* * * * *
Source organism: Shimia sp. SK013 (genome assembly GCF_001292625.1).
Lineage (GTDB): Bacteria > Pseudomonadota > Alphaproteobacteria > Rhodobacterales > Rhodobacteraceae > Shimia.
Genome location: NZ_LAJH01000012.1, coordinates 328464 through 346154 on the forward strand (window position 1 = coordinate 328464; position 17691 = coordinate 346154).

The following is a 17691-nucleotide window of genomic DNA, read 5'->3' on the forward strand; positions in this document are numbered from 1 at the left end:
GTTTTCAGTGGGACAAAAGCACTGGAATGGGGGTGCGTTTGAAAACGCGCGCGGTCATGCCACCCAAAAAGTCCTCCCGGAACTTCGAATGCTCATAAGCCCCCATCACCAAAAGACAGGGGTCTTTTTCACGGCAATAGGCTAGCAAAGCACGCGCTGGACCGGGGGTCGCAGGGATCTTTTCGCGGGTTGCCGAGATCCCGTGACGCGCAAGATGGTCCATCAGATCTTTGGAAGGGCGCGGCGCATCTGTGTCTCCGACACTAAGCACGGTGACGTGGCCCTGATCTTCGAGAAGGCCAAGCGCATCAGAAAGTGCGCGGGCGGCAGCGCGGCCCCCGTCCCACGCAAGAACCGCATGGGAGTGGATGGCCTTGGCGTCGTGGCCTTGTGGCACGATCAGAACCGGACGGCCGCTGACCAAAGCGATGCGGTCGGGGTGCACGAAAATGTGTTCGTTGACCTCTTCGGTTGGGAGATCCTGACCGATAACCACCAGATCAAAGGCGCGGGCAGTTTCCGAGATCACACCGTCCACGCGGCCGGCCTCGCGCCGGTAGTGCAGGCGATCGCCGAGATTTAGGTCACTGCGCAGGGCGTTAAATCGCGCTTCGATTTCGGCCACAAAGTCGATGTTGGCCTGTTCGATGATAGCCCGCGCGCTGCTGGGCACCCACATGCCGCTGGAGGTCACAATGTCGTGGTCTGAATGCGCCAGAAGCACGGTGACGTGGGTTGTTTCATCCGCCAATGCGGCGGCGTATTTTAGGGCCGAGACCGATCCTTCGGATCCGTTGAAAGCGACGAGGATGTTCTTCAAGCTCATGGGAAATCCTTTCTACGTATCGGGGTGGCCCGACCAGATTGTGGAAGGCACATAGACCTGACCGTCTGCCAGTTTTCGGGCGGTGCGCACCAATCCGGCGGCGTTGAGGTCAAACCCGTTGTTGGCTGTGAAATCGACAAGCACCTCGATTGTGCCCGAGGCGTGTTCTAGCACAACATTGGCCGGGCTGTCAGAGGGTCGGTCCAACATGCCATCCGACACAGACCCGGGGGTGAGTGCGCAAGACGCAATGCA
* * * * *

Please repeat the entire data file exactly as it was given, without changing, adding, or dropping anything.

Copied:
Source organism: Shimia sp. SK013 (genome assembly GCF_001292625.1).
Lineage (GTDB): Bacteria > Pseudomonadota > Alphaproteobacteria > Rhodobacterales > Rhodobacteraceae > Shimia.
Genome location: NZ_LAJH01000012.1, coordinates 328464 through 346154 on the forward strand (window position 1 = coordinate 328464; position 17691 = coordinate 346154).

The following is a 17691-nucleotide window of genomic DNA, read 5'->3' on the forward strand; positions in this document are numbered from 1 at the left end:
GTTTTCAGTGGGACAAAAGCACTGGAATGGGGGTGCGTTTGAAAACGCGCGCGGTCATGCCACCCAAAAAGTCCTCCCGGAACTTCGAATGCTCATAAGCCCCCATCACCAAAAGACAGGGGTCTTTTTCACGGCAATAGGCTAGCAAAGCACGCGCTGGACCGGGGGTCGCAGGGATCTTTTCGCGGGTTGCCGAGATCCCGTGACGCGCAAGATGGTCCATCAGATCTTTGGAAGGGCGCGGCGCATCTGTGTCTCCGACACTAAGCACGGTGACGTGGCCCTGATCTTCGAGAAGGCCAAGCGCATCAGAAAGTGCGCGGGCGGCAGCGCGGCCCCCGTCCCACGCAAGAACCGCATGGGAGTGGATGGCCTTGGCGTCGTGGCCTTGTGGCACGATCAGAACCGGACGGCCGCTGACCAAAGCGATGCGGTCGGGGTGCACGAAAATGTGTTCGTTGACCTCTTCGGTTGGGAGATCCTGACCGATAACCACCAGATCAAAGGCGCGGGCAGTTTCCGAGATCACACCGTCCACGCGGCCGGCCTCGCGCCGGTAGTGCAGGCGATCGCCGAGATTTAGGTCACTGCGCAGGGCGTTAAATCGCGCTTCGATTTCGGCCACAAAGTCGATGTTGGCCTGTTCGATGATAGCCCGCGCGCTGCTGGGCACCCACATGCCGCTGGAGGTCACAATGTCGTGGTCTGAATGCGCCAGAAGCACGGTGACGTGGGTTGTTTCATCCGCCAATGCGGCGGCGTATTTTAGGGCCGAGACCGATCCTTCGGATCCGTTGAAAGCGACGAGGATGTTCTTCAAGCTCATGGGAAATCCTTTCTACGTATCGGGGTGGCCCGACCAGATTGTGGAAGGCACATAGACCTGACCGTCTGCCAGTTTTCGGGCGGTGCGCACCAATCCGGCGGCGTTGAGGTCAAACCCGTTGTTGGCTGTGAAATCGACAAGCACCTCGATTGTGCCCGAGGCGTGTTCTAGCACAACATTGGCCGGGCTGTCAGAGGGTCGGTCCAACATGCCATCCGACACAGACCCGGGGGTGAGTGCGCAAGACGCAATGCA